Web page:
Signs that the retail-driven new car market might have started to falter towards “a significant downturn” are starting to ask questions of dealers’ preparedness, says Duff & Phelps.
With the performance of the automotive sector so intrinsically dependent upon the nation’s levels of disposable income and access to credit, the performance of the sector in the 10 months to October 2017 indicates that car dealerships across the country may face an extremely challenging end to 2017 and start of 2018, the global valuation and corporate finance advisor has warned.
Michael Bills, managing director, Restructuring Advisory, at the business said that the recent public statements of larger motor dealers paint a picture of dented profits and a softening of used car values, adding that the 0.25% interest rate rise looks set to further impact on a number of consumer reliant sectors including automotive retail.
Bills warned that consumers were also facing the loss of additional spending power as a result of PPI redress, before asking: “The question therefore is how well prepared are manufacturers and their dealership networks to manage through what appears to be, the start of a potentially significant downturn?”
Duff & Phelps’ Robert Tallentire said: “Overall, in the 10 months to October 2017, the market is 4.6% down compared with 2016 and 12.2% down on October alone.
“However, it is somewhat polarised between those manufacturers and dealers enjoying a modest increase in sales this year and those for whom the opposite is true. Certain marques are seeing reductions in sales demand of around 20% year-on-year. And there will be regional differences too that need to be considered.”
What is certain is that for many in the industry, according to Duff & Phelps, is that the sector is heading into new territory, a new set of trading parameters that they have not been experienced for quite some time.
With some 169,000 people employed directly in manufacturing and in excess of 814,000 across the wider automotive industry, the automotive sector accounts for 12% of total UK export of goods and invests £4 billion each year in automotive R&D.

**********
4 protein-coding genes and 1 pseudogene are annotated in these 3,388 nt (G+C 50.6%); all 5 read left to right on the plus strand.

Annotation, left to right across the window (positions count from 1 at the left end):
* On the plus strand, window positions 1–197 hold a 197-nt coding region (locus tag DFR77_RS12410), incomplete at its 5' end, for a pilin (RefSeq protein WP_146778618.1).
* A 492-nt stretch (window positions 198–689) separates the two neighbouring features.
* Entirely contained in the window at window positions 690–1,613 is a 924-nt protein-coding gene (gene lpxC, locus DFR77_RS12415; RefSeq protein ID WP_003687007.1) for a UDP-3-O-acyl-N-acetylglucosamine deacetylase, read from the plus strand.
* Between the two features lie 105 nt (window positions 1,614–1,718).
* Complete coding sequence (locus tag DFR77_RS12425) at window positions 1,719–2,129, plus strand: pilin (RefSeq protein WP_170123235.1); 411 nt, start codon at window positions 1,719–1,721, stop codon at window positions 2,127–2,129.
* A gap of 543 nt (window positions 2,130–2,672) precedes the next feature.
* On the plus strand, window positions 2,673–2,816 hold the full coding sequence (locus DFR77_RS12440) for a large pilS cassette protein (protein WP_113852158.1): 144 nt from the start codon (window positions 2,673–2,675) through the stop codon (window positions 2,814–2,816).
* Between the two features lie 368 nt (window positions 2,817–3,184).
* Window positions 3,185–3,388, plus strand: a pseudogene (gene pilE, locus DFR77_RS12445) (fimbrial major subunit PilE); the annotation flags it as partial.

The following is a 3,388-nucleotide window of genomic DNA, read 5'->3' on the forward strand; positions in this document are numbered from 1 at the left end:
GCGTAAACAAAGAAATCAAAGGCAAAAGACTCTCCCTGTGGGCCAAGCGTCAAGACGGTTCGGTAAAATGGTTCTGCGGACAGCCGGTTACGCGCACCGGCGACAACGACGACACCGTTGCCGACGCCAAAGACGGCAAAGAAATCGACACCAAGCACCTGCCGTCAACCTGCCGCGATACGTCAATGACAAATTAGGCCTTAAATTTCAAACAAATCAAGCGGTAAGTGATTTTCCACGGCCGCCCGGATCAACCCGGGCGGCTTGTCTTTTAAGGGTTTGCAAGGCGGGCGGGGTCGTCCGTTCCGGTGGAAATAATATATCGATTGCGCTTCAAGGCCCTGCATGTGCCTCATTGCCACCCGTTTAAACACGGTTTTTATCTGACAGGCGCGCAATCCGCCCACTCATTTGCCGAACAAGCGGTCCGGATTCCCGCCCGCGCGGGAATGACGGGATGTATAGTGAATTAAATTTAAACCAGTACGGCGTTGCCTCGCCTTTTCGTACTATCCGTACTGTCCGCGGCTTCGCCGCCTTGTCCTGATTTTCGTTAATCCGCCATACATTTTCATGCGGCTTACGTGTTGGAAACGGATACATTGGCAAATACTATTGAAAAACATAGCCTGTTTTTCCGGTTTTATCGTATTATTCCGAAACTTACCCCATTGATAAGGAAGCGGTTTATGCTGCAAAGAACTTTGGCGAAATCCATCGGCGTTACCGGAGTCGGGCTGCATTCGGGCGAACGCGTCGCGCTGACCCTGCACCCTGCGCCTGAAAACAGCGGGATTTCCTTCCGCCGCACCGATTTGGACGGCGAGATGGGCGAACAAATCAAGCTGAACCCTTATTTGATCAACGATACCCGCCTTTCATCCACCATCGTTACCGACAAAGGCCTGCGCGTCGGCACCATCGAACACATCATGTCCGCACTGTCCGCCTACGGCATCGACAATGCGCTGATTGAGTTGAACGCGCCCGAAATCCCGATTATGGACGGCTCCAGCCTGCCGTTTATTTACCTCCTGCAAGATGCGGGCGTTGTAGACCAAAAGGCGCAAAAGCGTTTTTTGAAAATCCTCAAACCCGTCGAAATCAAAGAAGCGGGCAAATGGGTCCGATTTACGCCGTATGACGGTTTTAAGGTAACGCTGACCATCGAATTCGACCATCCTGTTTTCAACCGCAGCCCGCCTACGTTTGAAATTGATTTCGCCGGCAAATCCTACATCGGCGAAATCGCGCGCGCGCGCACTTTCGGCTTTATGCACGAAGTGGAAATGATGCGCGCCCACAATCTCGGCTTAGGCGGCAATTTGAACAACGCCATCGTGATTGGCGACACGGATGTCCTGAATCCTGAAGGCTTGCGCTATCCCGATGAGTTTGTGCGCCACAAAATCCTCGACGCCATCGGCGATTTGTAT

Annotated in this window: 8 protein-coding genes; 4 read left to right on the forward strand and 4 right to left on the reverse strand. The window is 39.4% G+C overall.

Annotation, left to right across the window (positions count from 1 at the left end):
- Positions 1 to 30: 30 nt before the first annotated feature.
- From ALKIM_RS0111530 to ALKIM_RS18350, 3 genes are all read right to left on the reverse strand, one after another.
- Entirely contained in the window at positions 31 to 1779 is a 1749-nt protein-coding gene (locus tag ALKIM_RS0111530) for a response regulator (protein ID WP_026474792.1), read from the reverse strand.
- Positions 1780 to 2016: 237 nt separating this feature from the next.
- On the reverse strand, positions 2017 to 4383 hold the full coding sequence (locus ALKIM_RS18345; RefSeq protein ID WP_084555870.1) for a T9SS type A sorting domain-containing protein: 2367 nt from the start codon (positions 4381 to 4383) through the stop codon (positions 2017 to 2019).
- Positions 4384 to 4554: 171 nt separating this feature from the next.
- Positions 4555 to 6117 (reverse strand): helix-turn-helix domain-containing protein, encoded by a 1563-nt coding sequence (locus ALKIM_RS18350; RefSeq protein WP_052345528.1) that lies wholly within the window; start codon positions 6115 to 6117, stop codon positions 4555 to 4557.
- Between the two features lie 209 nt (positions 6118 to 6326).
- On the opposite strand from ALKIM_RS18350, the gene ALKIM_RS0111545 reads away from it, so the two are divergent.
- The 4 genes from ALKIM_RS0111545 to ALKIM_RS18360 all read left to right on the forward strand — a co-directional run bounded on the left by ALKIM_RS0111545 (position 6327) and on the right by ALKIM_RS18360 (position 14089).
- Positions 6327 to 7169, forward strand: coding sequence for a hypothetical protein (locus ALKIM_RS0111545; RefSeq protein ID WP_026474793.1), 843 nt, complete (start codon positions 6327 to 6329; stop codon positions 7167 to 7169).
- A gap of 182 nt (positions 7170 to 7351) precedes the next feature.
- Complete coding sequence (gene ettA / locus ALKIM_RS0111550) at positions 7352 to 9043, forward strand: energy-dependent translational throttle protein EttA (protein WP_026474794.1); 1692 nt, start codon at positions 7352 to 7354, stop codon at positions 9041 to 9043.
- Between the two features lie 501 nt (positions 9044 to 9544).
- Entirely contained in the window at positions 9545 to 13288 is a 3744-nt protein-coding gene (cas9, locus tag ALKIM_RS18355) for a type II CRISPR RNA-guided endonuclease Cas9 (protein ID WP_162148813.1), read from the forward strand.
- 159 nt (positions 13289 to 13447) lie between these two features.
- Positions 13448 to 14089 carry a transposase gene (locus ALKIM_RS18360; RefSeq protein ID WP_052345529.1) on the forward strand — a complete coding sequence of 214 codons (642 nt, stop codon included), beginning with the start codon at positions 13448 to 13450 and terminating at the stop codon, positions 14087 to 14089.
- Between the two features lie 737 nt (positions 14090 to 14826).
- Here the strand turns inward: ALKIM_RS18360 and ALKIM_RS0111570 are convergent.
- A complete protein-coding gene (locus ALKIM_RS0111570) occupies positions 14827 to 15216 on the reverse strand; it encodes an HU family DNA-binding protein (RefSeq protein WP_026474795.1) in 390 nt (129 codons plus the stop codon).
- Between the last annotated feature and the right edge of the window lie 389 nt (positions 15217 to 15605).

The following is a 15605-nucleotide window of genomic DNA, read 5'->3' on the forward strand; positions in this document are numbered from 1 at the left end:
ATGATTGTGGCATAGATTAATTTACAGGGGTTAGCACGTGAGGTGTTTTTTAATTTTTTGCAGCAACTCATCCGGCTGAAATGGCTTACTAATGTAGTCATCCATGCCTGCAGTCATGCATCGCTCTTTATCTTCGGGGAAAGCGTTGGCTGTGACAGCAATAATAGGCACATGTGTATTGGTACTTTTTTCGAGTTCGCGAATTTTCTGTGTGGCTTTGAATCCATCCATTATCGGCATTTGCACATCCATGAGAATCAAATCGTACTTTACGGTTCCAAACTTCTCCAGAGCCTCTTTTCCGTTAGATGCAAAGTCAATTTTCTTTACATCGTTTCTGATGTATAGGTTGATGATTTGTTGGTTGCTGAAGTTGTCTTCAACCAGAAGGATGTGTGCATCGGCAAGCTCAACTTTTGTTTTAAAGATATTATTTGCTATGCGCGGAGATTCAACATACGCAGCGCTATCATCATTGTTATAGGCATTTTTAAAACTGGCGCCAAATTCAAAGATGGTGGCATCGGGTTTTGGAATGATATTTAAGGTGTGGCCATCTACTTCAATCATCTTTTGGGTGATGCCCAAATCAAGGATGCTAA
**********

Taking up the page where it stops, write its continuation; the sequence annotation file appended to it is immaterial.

More than 30 manufacturers build in excess of 70 models of vehicle in the UK supported by 2,500 component providers and some of the world’s most skilled engineers.
Tallentire said: “The question is what resources and abilities can the average independent dealer draw on to confront the challenge.
“Manufacturer franchising agreements are not that flexible for the independent dealer with the infrastructure and staffing of the business dictated by franchise agreements. Will these rules be relaxed to maintain dealer networks as the UK goes through the seemingly unending and unsettling Brexit process?”
Dealerships are faced with a business structure predicated on a predominance of fixed costs with labour as the main variable, Duff & Phelps said in a statement, adding that for many the volume driven bonuses from Q3 that they use to provide a cash buffer for the slower winter months ahead were not earned and consequently were not paid at the end of October.
Where dealers have traded outside usual parameters in order to reach bonus volumes, it said, they are potentially now sat on what looks like over-priced used vehicles stock, that will be challenging to liquidate and turn into cash.
The business said that it “feels like there could be a prolonged period of working capital challenges before dealers have the opportunity of a good bonus month again”.
For lenders to the sector, the change in fortunes in new car sales and the softening of used car values may have crept up unnoticed.
According to Duff and Phelps, those that extended seasonal facilities in August and September in the anticipation of a strong end to Q3 and subsequent cash receipts may be wondering quite where they go from here especially after the announcement of the October car sales made by the Society of Motor Manufacturers & Traders (SMMT).
Bills concluded: “Manufacturers will not want to see long standing dealerships suffering and possibly even disappearing as a result of an economic slowdown. Accurate forecasting, planning ahead and embracing of the rescue principles, which Duff & Phelps promotes, will be necessary to manage a tricky economic period.”